Unlikely Activists Against Rail
NOV. 5, 2010
Elizabeth Alexis and Nadia Naik were lost. Their arms wrapped around folders and laptop computers, they were trying to find Room 447 in the state Capitol. That particular room is in the “old” wing of the Capitol, but they were in the “new” wing, riding the elevator up to the fourth floor. There, confused by four-digit room numbers, they found a kind staffer who escorted them to the old wing, where they soon located Room 447, a cramped hearing room that holds maybe 70 people.
Alexis and Naik, both Palo Alto residents, were at the Capitol on Nov. 4 to attend the monthly meeting of the California High-Speed Rail Authority Board. That meeting was supposed to take place in the much larger Room 4202 at the Capitol, but had been moved at the last moment (indeed, during the meeting a few dozen people not able to squeeze into Room 447 had to stand in the hall and watch the proceedings on closed-circuit television).
Though the room was already packed when they arrived, the two young women quickly found seats in the second row, not far from the table where members of the public can offer comments during hearings. This was good, because both women intended to make sharply critical comments about the rail authority during the hearing.
Alexis and Naik are on uncertain ground where political activism is concerned –they admitted as much to me shortly before the hearing began – but they are nonetheless a dangerous force facing California’s headlong drive to build a 800-mile bullet train system that will cost between $40 billion and $80 billion. Indeed, the very fact that people like Alexis and Naik are speaking out shows just how far off the tracks California’s whole project has slid.
“We actually support high-speed rail,” Alexis, who is an economist, told me before the hearing. “California is supposed to lead on things like this.”
Last year the two women helped found Californians Advocating Responsible Rail Design (CARRD). CARRD should be one of the state rail board’s best allies. The group wants high-speed rail in California developed openly, honestly and efficiently. But instead, people like Alexis and Naik quickly found that the state’s rail planning is anything but open, honest or efficient.
The CARRD Web site offers a dizzying array of topics, some of them highly technical, examining the state’s rail project. Open government, ridership survey, business plan, system requirements and something called “context sensitive solutions” (a collaborative method for developing a complex system) are just a few of the issues CARRD addresses.
CARRD has already proven its importance. After Alexis found so many errors and inconsistencies in the rail authority’s ridership forecast, the state Senate Transportation and Housing Committee asked UC Berkeley to do a formal critique. The university’s findings, released in July, were unequivocal: “The California High-Speed Rail Authority’s forecasts of demand and ridership for a new San Francisco-to-Los Angeles high-speed train are not reliable because they are based on an inconsistent model,” noted a UC Berkeley press release.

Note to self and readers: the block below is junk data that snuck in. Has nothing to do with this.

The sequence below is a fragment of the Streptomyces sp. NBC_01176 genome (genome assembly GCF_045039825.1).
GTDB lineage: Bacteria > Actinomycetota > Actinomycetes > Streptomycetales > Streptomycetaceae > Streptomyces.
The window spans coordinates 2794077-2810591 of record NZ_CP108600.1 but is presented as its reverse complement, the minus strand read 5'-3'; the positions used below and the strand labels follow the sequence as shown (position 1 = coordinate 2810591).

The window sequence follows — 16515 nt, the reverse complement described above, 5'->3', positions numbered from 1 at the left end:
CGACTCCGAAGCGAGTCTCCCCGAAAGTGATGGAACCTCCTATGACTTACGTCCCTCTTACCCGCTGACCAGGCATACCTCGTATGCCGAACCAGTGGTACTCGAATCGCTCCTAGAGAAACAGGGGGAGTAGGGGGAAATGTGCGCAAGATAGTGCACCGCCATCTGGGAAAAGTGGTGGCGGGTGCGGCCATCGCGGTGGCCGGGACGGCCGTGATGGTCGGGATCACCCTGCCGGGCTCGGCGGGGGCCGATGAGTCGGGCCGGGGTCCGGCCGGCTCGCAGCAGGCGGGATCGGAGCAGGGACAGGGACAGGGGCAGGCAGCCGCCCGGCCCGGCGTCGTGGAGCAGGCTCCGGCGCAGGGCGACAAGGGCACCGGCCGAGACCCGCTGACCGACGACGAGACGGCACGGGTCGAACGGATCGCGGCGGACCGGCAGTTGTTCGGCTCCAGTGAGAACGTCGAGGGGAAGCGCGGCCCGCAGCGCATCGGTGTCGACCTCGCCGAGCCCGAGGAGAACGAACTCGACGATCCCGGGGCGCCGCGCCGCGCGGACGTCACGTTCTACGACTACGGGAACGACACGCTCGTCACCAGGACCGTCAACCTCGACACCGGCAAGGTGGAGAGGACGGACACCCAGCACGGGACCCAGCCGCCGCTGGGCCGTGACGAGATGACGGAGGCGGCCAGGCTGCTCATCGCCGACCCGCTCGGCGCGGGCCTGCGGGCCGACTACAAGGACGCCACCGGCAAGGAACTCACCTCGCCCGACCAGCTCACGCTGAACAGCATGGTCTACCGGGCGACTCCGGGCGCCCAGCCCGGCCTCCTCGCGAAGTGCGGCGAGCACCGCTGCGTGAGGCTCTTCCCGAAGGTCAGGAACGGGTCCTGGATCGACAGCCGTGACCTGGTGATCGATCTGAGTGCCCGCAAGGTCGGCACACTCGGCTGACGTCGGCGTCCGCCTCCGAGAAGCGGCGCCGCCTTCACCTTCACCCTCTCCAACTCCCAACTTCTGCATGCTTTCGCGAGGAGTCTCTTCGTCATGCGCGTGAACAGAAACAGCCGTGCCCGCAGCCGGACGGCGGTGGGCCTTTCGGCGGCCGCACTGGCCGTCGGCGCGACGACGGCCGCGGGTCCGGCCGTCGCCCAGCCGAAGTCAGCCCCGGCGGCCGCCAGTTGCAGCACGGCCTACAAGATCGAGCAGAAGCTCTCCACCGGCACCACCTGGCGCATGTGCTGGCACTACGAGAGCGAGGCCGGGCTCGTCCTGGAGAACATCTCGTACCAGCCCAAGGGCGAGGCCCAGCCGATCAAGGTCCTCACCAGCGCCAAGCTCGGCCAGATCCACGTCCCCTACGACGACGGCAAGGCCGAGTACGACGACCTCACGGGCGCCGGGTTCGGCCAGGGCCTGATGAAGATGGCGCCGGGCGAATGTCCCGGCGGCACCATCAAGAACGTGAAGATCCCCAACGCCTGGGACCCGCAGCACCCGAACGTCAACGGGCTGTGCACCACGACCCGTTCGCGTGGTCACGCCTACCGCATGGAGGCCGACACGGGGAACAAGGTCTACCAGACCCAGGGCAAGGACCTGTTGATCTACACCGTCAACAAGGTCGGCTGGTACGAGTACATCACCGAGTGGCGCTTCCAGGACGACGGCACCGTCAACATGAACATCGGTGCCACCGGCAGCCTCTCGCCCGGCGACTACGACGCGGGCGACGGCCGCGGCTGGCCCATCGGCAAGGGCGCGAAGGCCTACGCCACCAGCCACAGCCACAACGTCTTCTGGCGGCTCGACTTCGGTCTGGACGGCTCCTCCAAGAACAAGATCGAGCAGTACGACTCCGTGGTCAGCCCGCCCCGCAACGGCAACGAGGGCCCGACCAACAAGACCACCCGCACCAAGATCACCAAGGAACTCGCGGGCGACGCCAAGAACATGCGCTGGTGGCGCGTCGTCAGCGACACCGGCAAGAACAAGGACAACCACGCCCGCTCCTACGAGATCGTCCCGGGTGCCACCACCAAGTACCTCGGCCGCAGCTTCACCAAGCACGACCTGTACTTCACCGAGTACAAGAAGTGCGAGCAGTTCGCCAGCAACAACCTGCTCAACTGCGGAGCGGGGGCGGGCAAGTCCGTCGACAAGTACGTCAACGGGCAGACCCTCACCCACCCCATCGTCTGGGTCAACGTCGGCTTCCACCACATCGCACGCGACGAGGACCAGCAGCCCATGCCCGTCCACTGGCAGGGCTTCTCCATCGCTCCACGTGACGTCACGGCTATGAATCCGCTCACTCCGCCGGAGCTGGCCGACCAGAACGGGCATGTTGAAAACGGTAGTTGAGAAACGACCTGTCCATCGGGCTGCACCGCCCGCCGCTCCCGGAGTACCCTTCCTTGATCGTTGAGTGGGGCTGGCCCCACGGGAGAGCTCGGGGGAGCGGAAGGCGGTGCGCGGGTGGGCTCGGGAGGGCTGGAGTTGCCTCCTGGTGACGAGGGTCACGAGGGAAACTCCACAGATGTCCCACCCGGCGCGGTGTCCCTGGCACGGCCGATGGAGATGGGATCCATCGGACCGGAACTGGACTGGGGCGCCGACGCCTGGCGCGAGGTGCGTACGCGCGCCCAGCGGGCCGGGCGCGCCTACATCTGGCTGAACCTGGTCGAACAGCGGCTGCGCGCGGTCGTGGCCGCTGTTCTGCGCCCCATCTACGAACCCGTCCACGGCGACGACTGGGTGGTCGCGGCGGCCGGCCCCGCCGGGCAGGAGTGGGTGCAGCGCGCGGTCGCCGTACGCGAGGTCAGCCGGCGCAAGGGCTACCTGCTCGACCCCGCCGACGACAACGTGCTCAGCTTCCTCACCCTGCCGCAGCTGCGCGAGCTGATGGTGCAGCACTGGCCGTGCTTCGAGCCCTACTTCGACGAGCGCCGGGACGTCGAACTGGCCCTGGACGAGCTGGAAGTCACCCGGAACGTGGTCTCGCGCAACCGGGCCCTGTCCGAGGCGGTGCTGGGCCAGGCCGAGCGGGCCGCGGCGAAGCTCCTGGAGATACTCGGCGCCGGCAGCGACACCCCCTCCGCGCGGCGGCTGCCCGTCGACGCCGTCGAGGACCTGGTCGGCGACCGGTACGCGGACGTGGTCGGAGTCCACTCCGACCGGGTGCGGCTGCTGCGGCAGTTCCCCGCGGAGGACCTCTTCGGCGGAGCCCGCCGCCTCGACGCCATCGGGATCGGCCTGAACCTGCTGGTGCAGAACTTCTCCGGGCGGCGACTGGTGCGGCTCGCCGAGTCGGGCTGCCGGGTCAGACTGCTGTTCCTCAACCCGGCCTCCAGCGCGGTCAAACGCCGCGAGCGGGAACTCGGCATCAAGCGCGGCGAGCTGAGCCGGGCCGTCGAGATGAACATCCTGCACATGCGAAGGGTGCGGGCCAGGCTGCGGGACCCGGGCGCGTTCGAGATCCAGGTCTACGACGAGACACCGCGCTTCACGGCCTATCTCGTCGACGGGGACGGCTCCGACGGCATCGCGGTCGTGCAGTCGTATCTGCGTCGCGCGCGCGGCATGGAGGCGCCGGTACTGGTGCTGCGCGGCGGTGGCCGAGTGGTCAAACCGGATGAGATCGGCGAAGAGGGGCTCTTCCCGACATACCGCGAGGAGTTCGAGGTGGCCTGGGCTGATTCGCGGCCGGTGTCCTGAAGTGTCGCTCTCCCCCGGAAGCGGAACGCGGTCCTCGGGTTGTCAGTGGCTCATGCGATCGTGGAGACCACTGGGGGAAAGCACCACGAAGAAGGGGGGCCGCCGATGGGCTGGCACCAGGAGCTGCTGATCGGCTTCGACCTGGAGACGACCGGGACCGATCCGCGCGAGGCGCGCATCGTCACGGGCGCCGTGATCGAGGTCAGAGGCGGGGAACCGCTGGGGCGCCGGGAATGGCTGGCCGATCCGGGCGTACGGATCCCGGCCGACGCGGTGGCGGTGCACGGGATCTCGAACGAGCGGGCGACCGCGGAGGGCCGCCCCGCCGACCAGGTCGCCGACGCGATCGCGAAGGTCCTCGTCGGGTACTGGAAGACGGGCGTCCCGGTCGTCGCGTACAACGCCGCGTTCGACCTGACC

But at the hearing, Alexis and Naik talked conflicts of interest – another of their big issues with the rail board.
Alexis started off reminding the board that it’s been 97 days since board members Curt Pringle and Richard Katz (neither of whom were actually at the hearing) first learned that they might be in violation of the state doctrine of incompatible offices. “It’s time to do something about this,” she told the board. Only board member David Crane challenged her, and that was in a hypothetical way.
“Let’s say I’m thinking of running for mayor of San Francisco,” he said. “Is that a conflict?”
“It could be,” Alexis said, refusing to back down. “There are things that are not against the law that are still conflicts. I have a day job and I should be working with my clients but I’m here.”
A few minutes later it was Naik’s turn to speak. She handed a stack of Statements of Economic Interests to the board clerk. She said they came from various officials working for the 130-plus contractors and sub-contractors involved in the rail project, and that they showed numerous “violations” – i.e, contractors accepting gifts in defiance of state regulations. “I ask that [rail CEO Roelof] van Ark look into this,” Naik said. The clerk took the documents, but again, no one on the board said a word.
It’s not like the board isn’t used to hearing about alleged conflicts and scandals. “Residents… need to be sure their money is being spent wisely,” Assemblyman Jerry Hill, D-San Mateo, told the board a few minutes before the CARRD activists spoke. “This project has been plagued almost weekly” by revelations and conflicts, he added. Indeed, Hill said that he was shocked to find that board members didn’t have to disclose any consultancy fees they took from rail contractors, and would soon introduce legislation to rectify that.
Since it’s doubtful the rail authority itself will begin actively addressing its own internal conflicts, unlikely activists like Alexis and Naik will be more than happy to continue doing so on their own.
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